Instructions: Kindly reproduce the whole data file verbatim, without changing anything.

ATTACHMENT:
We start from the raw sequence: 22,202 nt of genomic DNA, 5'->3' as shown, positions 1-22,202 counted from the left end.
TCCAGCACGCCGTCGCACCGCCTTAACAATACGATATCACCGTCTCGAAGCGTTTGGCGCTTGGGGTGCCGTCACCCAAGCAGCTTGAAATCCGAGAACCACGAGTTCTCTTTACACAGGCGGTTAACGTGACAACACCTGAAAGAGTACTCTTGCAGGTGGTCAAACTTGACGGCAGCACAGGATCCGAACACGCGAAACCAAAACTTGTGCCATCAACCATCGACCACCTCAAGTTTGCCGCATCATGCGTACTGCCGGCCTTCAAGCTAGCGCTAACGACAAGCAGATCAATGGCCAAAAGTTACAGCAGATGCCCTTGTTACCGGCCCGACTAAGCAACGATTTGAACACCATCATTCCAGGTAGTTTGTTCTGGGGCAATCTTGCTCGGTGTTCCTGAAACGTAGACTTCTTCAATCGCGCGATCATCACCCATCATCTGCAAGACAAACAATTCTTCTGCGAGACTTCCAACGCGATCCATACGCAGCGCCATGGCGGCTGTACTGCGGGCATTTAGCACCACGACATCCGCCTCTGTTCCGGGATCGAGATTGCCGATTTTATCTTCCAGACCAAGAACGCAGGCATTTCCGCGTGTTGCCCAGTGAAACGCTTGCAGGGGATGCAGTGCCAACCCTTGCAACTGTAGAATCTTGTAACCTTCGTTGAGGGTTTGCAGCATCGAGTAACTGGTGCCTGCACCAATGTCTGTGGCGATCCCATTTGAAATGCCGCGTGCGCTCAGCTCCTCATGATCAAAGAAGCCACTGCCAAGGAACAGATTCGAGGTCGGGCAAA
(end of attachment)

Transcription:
We start from the raw sequence: 22,202 nt of genomic DNA, 5'->3' as shown, positions 1-22,202 counted from the left end.
TCCAGCACGCCGTCGCACCGCCTTAACAATACGATATCACCGTCTCGAAGCGTTTGGCGCTTGGGGTGCCGTCACCCAAGCAGCTTGAAATCCGAGAACCACGAGTTCTCTTTACACAGGCGGTTAACGTGACAACACCTGAAAGAGTACTCTTGCAGGTGGTCAAACTTGACGGCAGCACAGGATCCGAACACGCGAAACCAAAACTTGTGCCATCAACCATCGACCACCTCAAGTTTGCCGCATCATGCGTACTGCCGGCCTTCAAGCTAGCGCTAACGACAAGCAGATCAATGGCCAAAAGTTACAGCAGATGCCCTTGTTACCGGCCCGACTAAGCAACGATTTGAACACCATCATTCCAGGTAGTTTGTTCTGGGGCAATCTTGCTCGGTGTTCCTGAAACGTAGACTTCTTCAATCGCGCGATCATCACCCATCATCTGCAAGACAAACAATTCTTCTGCGAGACTTCCAACGCGATCCATACGCAGCGCCATGGCGGCTGTACTGCGGGCATTTAGCACCACGACATCCGCCTCTGTTCCGGGATCGAGATTGCCGATTTTATCTTCCAGACCAAGAACGCAGGCATTTCCGCGTGTTGCCCAGTGAAACGCTTGCAGGGGATGCAGTGCCAACCCTTGCAACTGTAGAATCTTGTAACCTTCGTTGAGGGTTTGCAGCATCGAGTAACTGGTGCCTGCACCAATGTCTGTGGCGATCCCATTTGAAATGCCGCGTGCGCTCAGCTCCTCATGATCAAAGAAGCCACTGCCAAGGAACAGATTCGAGGTCGGGCAAA